Friday, June 22nd 2012 marked the 10th anniversary of the passing of Justin Dart, Jr. Dart was many things to the disability community – a trusted friend, respected colleague and valued mentor. In honor of his life and legacy, NCD shares the statement he prepared for friends and fellow advocates on the occasion of his death. Thanks to Justin, his beloved Yoshiko, and countless others the “revolution of empowerment” continues. Lead On!! Lead On!! Lead On!!
Statement from Justin Dart:
Listen to the heart of this old soldier. As with all of us the time comes when body and mind are battered and weary. But I do not go quietly into the night. I do not give up struggling to be a responsible contributor to the sacred continuum of human life. I do not give up struggling to overcome my weakness, to conform my life - and that part of my life called death - to the great values of the human dream.
Death is not a tragedy. It is not an evil from which we must escape. Death is as natural as birth. Like childbirth, death is often a time of fear and pain, but also of profound beauty, of celebration of the mystery and majesty which is life pushing its horizons toward oneness with the truth of mother universe. The days of dying carry a special responsibility. There is a great potential to communicate values in a uniquely powerful way - the person who dies demonstrating for civil rights.
Let my final actions thunder of love, solidarity, protest - of empowerment.
I adamantly protest the richest culture in the history of the world, a culture which has the obvious potential to create a golden age of science and democracy dedicated to maximizing the quality of life of every person, but which still squanders the majority of its human and physical capital on modern versions of primitive symbols of power and prestige.
I adamantly protest the richest culture in the history of the world which still incarcerates millions of humans with and without disabilities in barbaric institutions, backrooms and worse, windowless cells of oppressive perceptions, for the lack of the most elementary empowerment supports.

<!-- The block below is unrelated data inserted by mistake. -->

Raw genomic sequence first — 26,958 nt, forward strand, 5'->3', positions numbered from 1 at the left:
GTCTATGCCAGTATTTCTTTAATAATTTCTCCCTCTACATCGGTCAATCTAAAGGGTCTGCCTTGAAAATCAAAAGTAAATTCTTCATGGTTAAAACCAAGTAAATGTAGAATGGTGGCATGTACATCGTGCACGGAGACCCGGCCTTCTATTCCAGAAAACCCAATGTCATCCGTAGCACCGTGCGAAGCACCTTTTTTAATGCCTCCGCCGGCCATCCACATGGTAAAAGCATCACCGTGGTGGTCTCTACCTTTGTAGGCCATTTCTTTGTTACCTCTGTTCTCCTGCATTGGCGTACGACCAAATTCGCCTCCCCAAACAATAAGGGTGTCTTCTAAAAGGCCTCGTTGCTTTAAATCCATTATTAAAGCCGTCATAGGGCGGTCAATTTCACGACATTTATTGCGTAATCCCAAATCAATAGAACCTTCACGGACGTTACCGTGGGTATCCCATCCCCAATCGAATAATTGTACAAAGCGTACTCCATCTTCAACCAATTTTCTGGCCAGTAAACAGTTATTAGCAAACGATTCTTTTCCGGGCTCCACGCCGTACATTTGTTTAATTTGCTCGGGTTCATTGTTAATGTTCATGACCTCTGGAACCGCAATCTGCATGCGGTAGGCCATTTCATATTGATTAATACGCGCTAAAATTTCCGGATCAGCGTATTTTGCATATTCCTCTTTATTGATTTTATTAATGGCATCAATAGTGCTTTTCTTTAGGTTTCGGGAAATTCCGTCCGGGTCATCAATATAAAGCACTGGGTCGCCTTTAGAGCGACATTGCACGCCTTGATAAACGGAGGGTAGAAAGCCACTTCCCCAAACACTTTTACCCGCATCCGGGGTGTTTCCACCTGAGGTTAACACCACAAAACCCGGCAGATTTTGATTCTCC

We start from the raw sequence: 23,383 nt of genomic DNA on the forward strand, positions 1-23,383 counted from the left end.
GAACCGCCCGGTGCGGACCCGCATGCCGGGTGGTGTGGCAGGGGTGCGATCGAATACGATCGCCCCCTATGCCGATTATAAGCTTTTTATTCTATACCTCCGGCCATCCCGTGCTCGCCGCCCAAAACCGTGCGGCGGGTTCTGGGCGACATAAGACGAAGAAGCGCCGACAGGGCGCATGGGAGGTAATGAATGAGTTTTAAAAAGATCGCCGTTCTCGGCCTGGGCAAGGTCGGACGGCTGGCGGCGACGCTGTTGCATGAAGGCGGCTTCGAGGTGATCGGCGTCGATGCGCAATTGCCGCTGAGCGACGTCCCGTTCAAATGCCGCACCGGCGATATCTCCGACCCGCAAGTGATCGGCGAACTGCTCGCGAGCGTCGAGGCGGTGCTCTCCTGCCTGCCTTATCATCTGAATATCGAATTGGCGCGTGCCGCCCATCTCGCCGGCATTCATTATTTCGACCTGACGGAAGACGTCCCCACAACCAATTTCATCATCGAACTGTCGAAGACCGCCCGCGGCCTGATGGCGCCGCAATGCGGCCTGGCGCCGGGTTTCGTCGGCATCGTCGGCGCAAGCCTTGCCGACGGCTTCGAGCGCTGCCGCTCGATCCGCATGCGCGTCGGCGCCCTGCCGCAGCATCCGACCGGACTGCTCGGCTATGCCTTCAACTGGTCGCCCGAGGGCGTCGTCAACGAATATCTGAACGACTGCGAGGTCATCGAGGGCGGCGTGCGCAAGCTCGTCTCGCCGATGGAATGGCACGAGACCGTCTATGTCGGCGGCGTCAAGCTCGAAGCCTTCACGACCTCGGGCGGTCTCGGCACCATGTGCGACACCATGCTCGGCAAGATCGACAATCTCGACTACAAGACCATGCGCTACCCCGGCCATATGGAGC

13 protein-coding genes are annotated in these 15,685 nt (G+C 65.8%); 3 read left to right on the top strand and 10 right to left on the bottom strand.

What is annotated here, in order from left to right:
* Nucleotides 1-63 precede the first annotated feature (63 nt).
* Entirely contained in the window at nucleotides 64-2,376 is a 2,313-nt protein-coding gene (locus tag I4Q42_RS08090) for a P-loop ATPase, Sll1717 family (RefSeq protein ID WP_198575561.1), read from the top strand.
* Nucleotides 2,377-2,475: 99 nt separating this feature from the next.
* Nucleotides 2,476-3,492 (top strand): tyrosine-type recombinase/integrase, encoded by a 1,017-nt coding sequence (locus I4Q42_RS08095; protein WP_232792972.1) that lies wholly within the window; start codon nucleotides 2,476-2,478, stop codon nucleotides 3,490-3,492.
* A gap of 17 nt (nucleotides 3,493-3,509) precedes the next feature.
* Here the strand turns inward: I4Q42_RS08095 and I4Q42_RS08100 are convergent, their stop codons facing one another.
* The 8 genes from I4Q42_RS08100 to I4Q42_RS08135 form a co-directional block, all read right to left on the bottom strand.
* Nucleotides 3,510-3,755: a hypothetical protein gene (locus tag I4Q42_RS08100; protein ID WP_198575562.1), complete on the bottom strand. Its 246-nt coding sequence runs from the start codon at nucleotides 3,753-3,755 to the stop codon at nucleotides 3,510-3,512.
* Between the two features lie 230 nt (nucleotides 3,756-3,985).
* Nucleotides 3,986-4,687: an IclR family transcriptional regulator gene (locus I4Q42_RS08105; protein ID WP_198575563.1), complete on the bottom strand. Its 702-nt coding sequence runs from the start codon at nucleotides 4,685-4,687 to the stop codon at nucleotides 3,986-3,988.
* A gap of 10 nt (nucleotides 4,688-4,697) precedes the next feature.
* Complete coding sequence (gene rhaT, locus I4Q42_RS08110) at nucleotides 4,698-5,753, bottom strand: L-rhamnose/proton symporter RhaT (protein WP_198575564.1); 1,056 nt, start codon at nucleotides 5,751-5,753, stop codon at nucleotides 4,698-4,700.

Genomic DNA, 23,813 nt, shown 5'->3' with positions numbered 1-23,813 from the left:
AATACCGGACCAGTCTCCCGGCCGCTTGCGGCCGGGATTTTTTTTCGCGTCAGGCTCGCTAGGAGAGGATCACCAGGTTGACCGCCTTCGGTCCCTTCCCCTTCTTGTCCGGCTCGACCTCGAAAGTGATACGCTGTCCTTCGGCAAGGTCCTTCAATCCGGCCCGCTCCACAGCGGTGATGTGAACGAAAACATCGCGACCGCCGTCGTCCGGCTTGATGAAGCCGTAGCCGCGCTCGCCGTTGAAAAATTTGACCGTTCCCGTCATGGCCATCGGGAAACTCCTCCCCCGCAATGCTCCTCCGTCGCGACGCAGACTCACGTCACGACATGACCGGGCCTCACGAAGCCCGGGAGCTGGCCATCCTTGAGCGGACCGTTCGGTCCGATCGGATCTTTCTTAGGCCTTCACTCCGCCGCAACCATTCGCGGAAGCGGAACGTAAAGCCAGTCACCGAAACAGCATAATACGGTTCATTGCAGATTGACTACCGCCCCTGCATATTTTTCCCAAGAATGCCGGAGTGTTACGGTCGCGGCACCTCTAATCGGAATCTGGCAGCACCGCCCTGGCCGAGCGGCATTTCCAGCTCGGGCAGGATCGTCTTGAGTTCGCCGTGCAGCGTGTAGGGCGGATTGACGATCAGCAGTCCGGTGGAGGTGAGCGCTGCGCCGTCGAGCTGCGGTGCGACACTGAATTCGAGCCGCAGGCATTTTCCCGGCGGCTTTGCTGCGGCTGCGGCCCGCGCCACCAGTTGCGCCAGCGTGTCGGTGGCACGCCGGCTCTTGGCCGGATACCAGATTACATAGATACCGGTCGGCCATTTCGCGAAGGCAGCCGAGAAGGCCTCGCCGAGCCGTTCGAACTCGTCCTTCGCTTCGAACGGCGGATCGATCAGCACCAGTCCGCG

I call for solidarity among all who love justice, all who love life, to create a revolution that will empower every single human being to govern his or her life, to govern the society and to be fully productive of life quality for self and for all.
I do so love all the patriots of this and every nation who have fought and sacrificed to bring us to the threshold of this beautiful human dream. I do so love America the beautiful and our wild, creative, beautiful people. I do so love you, my beautiful colleagues in the disability and civil rights movement.
My relationship with Yoshiko Dart includes, but also transcends, love as the word is normally defined. She is my wife, my partner, my mentor, my leader and my inspiration to believe that the human dream can live. She is the greatest human being I ever known.
Yoshiko, beloved colleagues, I am the luckiest man in the world to have been associated with you. Thanks to you, I die free. Thanks to you, I die in the joy of struggle. Thanks to you, I die in the beautiful belief that the revolution of empowerment will go on. I love you so much. I'm with you always. Lead on! Lead on!
National Council on Disability • 1331 F Street, NW, Suite 850 • Washington, DC 20004
originally posted June 2012